The physical basis of analogies in physical system models

Neville Hogan, Peter C. Breedveld

    Research output: Chapter in Book/Report/Conference proceedingChapterAcademicpeer-review

    6 Citations (Scopus)
    1329 Downloads (Pure)

    Abstract

    One of the fascinating aspects of mechatronic systems is that their function depends on interactions between electrical and mechanical behavior and often magnetic, fluid, thermal, chemical, or other effects as well. At the same time, this can present a challenge as these phenomena are normally associated with different disciplines of engineering and physics. One useful approach to this multidisciplinary or “multiphysics” problem is to establish analogies between behavior in different domains-for example, resonance due to interaction between inertia and elasticity in a mechanical system is analogous to resonance due to interaction between capacitance and inductance in an electrical circuit. Analogies can provide valuable insight about how a design works, identify equivalent ways a particular function might be achieved, and facilitate detailed quantitative analysis. They are especially useful in studying dynamic behavior, which often arises from interactions between domains; for example, even in the absence of elastic effects, a mass moving in a magnetic field may exhibit resonant oscillation. However, there are many ways that analogies may be established and, unfortunately, the most appropriate analogy between electrical circuits, mechanical and fluid systems remains unresolved: is force like current, or is force more like voltage? In this contribution we examine the physical basis of the analogies in common use and how they may be extended beyond mechanical and electrical systems.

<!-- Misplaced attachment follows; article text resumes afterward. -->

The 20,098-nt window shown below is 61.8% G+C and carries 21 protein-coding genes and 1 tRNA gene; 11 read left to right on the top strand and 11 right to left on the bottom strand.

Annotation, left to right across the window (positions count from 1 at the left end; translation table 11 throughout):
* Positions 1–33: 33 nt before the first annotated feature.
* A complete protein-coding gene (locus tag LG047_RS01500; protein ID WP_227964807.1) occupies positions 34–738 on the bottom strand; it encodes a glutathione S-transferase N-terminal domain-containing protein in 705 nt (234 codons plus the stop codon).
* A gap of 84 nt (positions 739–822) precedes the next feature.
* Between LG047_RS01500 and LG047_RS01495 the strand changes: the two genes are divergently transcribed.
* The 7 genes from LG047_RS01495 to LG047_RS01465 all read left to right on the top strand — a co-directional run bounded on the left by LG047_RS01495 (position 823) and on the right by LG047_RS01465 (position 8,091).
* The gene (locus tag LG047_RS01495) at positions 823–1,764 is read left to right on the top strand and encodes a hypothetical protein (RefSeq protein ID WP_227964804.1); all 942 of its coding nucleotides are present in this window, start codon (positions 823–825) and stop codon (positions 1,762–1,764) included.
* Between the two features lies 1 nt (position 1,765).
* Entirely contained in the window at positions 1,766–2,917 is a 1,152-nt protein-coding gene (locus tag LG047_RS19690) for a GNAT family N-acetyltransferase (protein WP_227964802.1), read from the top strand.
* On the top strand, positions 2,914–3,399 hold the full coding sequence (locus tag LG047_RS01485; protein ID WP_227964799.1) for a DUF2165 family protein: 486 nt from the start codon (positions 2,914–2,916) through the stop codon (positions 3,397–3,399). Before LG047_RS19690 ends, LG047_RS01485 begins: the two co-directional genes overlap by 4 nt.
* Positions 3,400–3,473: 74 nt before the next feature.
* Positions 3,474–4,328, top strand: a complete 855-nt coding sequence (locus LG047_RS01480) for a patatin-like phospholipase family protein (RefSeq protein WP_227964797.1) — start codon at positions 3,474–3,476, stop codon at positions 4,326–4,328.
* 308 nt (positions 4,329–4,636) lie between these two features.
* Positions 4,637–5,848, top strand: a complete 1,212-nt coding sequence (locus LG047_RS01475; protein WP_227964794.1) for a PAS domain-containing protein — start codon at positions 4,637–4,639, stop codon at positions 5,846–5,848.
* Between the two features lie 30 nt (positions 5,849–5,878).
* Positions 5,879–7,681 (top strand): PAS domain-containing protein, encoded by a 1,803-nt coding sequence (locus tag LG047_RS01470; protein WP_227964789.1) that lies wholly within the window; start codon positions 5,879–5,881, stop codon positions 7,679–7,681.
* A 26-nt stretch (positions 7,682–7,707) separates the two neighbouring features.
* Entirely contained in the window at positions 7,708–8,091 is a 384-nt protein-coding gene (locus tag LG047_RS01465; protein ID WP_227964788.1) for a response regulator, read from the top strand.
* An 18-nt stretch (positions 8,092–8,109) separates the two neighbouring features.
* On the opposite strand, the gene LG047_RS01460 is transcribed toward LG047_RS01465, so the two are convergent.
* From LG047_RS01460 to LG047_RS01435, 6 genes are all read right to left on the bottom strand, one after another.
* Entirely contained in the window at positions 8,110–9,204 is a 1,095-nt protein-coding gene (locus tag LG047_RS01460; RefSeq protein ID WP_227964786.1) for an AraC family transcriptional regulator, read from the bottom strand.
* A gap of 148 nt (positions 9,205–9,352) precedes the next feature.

Original languageEnglish
    Title of host publicationThe Mechatronics Handbook
    EditorsRobert H. Bishop
    PublisherCRC Press/Balkema
    Chapter15
    ISBN (Electronic)9781420042450
    ISBN (Print)9780849300660
    Publication statusPublished - 1 Jan 2002

    Fingerprint Dive into the research topics of 'The physical basis of analogies in physical system models'. Together they form a unique fingerprint.

    Cite this